Fundamentals of Programming: Part 4 – Variables and Arrays

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Welcome to Part 4 where we will talk about variables and arrays are. If you’ve read the previous 3 parts, you would have noticed that I’ve used a few variables already, like A, B, Tc and Tf for example. In this section, we go deeper into what variables are, how to use them and finally, how to cope with situations where you have lots of variables to use, or don’t really know how many you need in fact!

So let’s begin this fairly short part, shall we?

Variables

If you’ve studied Mathematics before, you should already know what variables are. You must have encountered questions that involved X and Y. For example, “X apples cost 10. How many do 2X apples cost?” or much more complex questions involving “dy/dx” etc.

Variables in Maths, as the name suggests, represents a piece of information that can change i.e. it is variable. It acts as a place-holder for various values and you can plug-in different values in a variable and it will change  the result at the end.

For example, “X + 2″. If I say, X = 1. The result is 3. If now X = 8, the result is 10. If X = 20, the result is 22. The result will change depending on the value you give to the variable X.

Similarly in programming, you need those “placeholders”. For example, if you ask the user to input two numbers, you need somewhere to store those. You’d put them in two variables, which you can use later. You don’t really care which values the user inputs. Whatever they will input, they will go in two variables you define, say A and B.

Then in your calculation, you can use the inputs directly, without caring about their values. Variables can be used at all stages of a program. They can store user inputs, store intermediate results during processing or store results of processing before output. They are an essential component of any program.

What to add them? A+B. Multiply them? A*B. Divide? A/B. Did you notice something? The symbols are a bit different from normal mathematics. Let’s check that for a moment:

Addition is +. Subtraction is -. Those two are same as in Maths. However, multiplication is represented by an asterisk, *. Division is represented by a slash. Power is represented by ^. And depending on context, % can either represent percentage, or more often, modulo (the remainder of a division operation).

Back to our variables. So just to make it clear, variables are placeholders that will eventually store values or results of operations. You name variables and can then access their values by this name. Do notice, YOU name variables so be sure to use meaningful names for your variables! This is really important if you don’t want to get lost in your program. Unless in very specific cases, don’t use names like A, B or X. Instead, use names like “firstinput”, “second input” and “result”. It makes this clearer when you’re reading code. This is called “self-documenting” code, code which is clear just by reading it.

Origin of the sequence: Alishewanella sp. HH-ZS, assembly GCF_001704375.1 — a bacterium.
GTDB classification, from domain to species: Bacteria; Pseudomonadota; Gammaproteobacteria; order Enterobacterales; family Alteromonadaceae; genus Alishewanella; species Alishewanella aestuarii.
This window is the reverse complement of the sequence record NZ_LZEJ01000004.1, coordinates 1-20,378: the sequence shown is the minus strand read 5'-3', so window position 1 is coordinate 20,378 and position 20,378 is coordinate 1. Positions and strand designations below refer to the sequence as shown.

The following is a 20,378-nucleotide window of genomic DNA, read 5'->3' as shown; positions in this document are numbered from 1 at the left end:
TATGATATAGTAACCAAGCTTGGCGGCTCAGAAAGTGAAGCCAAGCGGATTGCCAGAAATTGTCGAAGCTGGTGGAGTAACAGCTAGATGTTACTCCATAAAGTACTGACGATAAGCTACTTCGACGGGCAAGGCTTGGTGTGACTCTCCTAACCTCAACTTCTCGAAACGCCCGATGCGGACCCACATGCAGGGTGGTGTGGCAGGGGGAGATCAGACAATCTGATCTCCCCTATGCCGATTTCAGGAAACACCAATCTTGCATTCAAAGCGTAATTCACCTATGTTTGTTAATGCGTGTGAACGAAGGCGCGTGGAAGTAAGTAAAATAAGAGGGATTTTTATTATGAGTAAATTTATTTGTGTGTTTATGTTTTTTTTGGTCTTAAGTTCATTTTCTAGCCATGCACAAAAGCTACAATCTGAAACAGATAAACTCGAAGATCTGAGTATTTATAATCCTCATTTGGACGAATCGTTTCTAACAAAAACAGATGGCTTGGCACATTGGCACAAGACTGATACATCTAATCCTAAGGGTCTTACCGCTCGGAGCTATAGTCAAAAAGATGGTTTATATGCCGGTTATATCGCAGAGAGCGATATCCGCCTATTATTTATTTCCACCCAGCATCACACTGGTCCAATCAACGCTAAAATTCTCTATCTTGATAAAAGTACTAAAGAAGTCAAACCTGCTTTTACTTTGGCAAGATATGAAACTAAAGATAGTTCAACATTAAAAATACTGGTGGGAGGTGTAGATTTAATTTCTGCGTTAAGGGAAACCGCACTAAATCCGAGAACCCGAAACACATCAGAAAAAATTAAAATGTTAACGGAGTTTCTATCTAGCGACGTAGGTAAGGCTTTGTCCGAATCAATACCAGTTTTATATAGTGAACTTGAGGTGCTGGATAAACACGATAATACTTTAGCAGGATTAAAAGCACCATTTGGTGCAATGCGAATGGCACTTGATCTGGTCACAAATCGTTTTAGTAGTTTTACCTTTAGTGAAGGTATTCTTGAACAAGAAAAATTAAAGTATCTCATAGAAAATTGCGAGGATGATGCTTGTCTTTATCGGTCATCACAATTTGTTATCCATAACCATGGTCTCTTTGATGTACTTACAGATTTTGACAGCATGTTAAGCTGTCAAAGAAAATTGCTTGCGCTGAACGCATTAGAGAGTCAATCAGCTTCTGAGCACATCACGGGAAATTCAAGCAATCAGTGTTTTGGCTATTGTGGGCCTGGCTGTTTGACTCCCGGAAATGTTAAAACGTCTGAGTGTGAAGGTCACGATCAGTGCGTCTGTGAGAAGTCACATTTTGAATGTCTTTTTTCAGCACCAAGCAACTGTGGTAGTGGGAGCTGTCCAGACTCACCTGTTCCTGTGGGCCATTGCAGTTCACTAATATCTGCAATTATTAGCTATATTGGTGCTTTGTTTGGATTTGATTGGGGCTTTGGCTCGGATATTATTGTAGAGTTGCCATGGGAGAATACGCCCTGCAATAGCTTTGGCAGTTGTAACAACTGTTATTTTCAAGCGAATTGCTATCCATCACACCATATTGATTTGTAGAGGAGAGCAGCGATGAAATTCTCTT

Here’s an example where variables are used:


Define variables: firstnum, secondnum

Input two numbers: firstnum, secondnum

resultadd = firstnum + secondnum

resultsub = firstnum - secondnum

resultmult = firstnum * secondnum

resultdiv = firstnum / secondnum

Output resultadd, resultsub, resultmult, resultdiv

We made use of 6 variables, two numbers and four to store the result of four operations. We then output them to the user.

Check the first line. We used a line: define. Before you use variables, you have to define them, i.e create them. It’s like that in most programming languages: you define variables before you can use them otherwise the compiler will complain bitterly! Not all languages force this, but it’s good-practice to define all your variables before you use them. Normally you will also specify the data type of the variable too, but we’ll see that in the next part.

Do you notice something? The variable names are rather hard to understand. “resultmult”? “secondnum”? There are conventions for variable formats, and most programming languages consider variables to be case-sensitive. That is, if you write a variable name all in caps and the same variable all in lower-case, they’d be two different variables. “NAME”, “name”, “Name”, “nAmE” would all be different variables. Therefore, there should be conventions to make sure everyone is writing the same way.

The two most commonly used ways are: camel-casing and underscore:

Here’s how you name variables for camel-casing: the first letter of the first word is lowercase. All other words have their first letter as uppercase. There are no spaces. E.g. “thisIsAVariable”, “anotherVariable”. If there is a single word, it starts with just a lowercase e.g. “variable”.

If you’re using underscore, you use all lowercase letters and separate multi-words with underscores. Thus, “this_is_a_variable”, “another_variable”, “variable”.

Whichever you use, stick to it. Normally, most people use camel-casing since it takes less space and is generally easier to type than having to reach the underscore button. But again, your choice unless imposed by a project.